According to the accounts, the woman, speaking to Juan Diego in his native Nahuatl language (the language of the Aztec Empire), identified herself as the Virgin Mary, "mother of the very true deity". She was said to have asked for a church to be erected at that site in her honor. Based on her words, Juan Diego then sought out the Archbishop of Mexico City, Father Juan de Zumárraga, to tell him what had happened. Not unexpectedly, the Archbishop did not believe peasant Diego. Later that same day, Juan Diego again saw the young woman (the second apparition), and she asked him to continue insisting. 


The next day, Sunday, December 10, 1531, Juan Diego once again spoke to the Archbishop. The latter instructed him to return to Tepeyac Hill and to ask the woman for a truly acceptable, miraculous sign to prove her identity. Later that day, the third apparition appeared when Juan Diego returned to Tepeyac; encountering the same woman, he reported to her the Archbishop's request for a sign, which she consented to provide on the next day (December 11th). 


However, Juan Diego's uncle, Juan Bernardino, was very ill on Monday the 11th which obligated Juan Diego to attend to him. 


In the early hours of Tuesday, December 12, as Juan Bernardino's condition had deteriorated, Juan Diego journeyed to Tlatelolco to get a Catholic priest to hear Juan Bernardino's confession and help minister to him on his deathbed. 


To avoid being delayed by the Virgin and ashamed at having failed to meet her the previous day as agreed, Juan Diego chose another route around Tepeyac Hill. Yet the Virgin intercepted him and asked where he was going (fourth apparition); Juan Diego explained what had happened for which the Virgin gently chided him for not having made recourse to her. 


In the words which have become the most famous phrase of the Guadalupe apparitions and are inscribed above the main entrance to the Basilica of Guadalupe, she asked "¿No estoy yo aquí que soy tu madre?" ("Am I not here, I who am your mother?"). She assured him that Juan Bernardino had now recovered. Then told him to gather flowers from the summit of Tepeyac Hill, which was normally barren, especially in the cold of December. 


Juan Diego obeyed her instruction, finding Castilian roses, not native to Mexico, blooming there. According to the story, the Virgin arranged the flowers in Juan Diego's tilma, or cloak. When Juan Diego opened his cloak later that day before Archbishop Zumárraga, the flowers fell to the floor, revealing on the fabric the image of the Virgin of Guadalupe.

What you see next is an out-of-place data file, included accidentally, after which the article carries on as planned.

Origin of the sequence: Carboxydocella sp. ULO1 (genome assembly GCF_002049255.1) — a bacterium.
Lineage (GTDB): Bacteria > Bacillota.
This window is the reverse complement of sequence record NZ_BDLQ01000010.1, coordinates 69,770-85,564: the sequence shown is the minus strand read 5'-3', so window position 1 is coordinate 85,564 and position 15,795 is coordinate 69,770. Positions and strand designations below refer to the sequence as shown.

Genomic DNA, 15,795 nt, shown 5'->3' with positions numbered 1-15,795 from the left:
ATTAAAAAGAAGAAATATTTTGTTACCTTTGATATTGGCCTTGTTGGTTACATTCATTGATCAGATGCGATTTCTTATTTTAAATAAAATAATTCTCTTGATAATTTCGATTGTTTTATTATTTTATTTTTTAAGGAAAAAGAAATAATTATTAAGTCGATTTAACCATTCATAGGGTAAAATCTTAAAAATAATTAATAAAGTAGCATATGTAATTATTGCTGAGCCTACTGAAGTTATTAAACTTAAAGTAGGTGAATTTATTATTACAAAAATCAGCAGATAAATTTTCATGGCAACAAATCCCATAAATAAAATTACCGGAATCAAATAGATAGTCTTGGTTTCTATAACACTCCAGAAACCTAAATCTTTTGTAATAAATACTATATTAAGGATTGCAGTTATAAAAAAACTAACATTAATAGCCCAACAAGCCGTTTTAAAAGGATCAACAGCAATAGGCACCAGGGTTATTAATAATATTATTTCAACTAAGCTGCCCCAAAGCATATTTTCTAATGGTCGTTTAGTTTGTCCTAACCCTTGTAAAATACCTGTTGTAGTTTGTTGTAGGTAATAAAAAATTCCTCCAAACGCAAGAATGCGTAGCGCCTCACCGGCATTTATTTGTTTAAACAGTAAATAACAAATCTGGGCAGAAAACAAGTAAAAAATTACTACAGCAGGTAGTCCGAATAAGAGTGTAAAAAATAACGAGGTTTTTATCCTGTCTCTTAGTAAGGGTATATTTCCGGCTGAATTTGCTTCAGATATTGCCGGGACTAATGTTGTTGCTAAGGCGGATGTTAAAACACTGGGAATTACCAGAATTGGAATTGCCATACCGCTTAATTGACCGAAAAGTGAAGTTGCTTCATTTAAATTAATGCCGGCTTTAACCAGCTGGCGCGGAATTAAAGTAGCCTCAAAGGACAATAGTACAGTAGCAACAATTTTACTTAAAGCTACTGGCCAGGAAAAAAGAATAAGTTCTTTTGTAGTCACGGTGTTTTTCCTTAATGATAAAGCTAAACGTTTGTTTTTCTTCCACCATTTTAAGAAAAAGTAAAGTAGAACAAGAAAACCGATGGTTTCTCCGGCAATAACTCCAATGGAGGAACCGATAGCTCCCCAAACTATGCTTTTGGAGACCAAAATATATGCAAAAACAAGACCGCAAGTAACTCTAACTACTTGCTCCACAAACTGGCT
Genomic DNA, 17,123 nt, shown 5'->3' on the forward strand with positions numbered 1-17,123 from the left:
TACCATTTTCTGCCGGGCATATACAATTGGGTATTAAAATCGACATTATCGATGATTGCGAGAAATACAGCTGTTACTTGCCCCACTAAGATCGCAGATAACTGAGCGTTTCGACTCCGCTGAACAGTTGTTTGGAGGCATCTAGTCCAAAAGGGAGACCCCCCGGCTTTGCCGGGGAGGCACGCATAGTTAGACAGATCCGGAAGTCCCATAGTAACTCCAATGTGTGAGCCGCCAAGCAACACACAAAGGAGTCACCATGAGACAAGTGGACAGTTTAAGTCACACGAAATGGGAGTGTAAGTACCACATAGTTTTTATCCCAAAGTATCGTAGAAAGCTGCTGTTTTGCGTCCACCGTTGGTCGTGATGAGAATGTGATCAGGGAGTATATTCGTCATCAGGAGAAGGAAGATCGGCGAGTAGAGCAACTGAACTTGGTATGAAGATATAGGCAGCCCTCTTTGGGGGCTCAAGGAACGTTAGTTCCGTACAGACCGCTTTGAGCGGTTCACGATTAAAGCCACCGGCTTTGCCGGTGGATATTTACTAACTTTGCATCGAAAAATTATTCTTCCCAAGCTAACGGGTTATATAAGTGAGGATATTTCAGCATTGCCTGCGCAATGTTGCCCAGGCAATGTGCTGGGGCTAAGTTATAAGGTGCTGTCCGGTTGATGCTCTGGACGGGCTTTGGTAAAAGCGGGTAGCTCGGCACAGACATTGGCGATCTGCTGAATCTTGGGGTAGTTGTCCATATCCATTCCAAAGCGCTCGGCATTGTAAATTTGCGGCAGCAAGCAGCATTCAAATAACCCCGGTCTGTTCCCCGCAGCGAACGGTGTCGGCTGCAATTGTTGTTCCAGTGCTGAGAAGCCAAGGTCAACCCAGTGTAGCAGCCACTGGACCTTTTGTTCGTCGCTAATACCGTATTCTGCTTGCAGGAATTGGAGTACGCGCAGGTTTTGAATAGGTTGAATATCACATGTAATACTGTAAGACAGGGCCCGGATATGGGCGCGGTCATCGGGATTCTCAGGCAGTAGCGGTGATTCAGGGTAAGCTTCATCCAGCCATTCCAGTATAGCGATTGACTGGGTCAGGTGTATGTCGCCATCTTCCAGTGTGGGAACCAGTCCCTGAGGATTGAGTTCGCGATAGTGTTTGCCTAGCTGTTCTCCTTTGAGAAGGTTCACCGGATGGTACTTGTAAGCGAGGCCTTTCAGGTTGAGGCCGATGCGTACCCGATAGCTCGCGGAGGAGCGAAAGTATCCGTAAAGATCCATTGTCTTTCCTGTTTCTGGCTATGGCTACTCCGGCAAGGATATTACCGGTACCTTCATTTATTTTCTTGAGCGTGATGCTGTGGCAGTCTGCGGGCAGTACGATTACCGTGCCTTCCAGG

The next day, December 13th, Juan Diego found his uncle fully recovered as the Virgin had assured him. Juan Bernardino recounted that he also had seen the Virgin Mother while praying at his bedside (fifth apparition); that she had instructed him to inform the Archbishop of this apparition and of his miraculous cure; and that she had told him she desired to be known under the title of 'Guadalupe'. 


The Archbishop kept Juan Diego's mantle, first in his private chapel and then in the church on public display, where it attracted great attention. On December 26, 1531, a procession formed to transfer the miraculous image back to Tepeyac Hill where it was installed in a small, hastily erected chapel. During this procession, the first miracle was allegedly performed when a native was mortally wounded in the neck by an arrow shot by accident during some stylized martial displays performed in honor of the Virgin. In great distress, the natives carried him before the Virgin's image and pleaded for his life. Upon the arrow being withdrawn, the victim fully and immediately recovered. 


Zumárraga having recognized the miracle, ordered a shrine to the Virgin of Guadalupe to be built on the Hill of Tepeyac, with a basilica to her constructed below. Today, the original miraculous tilma image hangs in the new basilica at Tepeyac in Mexico City. The image left on Saint Juan Diego's tilma is the only true picture of Our Lady of Guadalupe in existence. The image has remained intact with all its original vibrancy for 475 years.


The 12th of December is the traditional day to celebrate the Virgin of Guadalupe not only in Mexico but in all of the Hispanic Catholic world.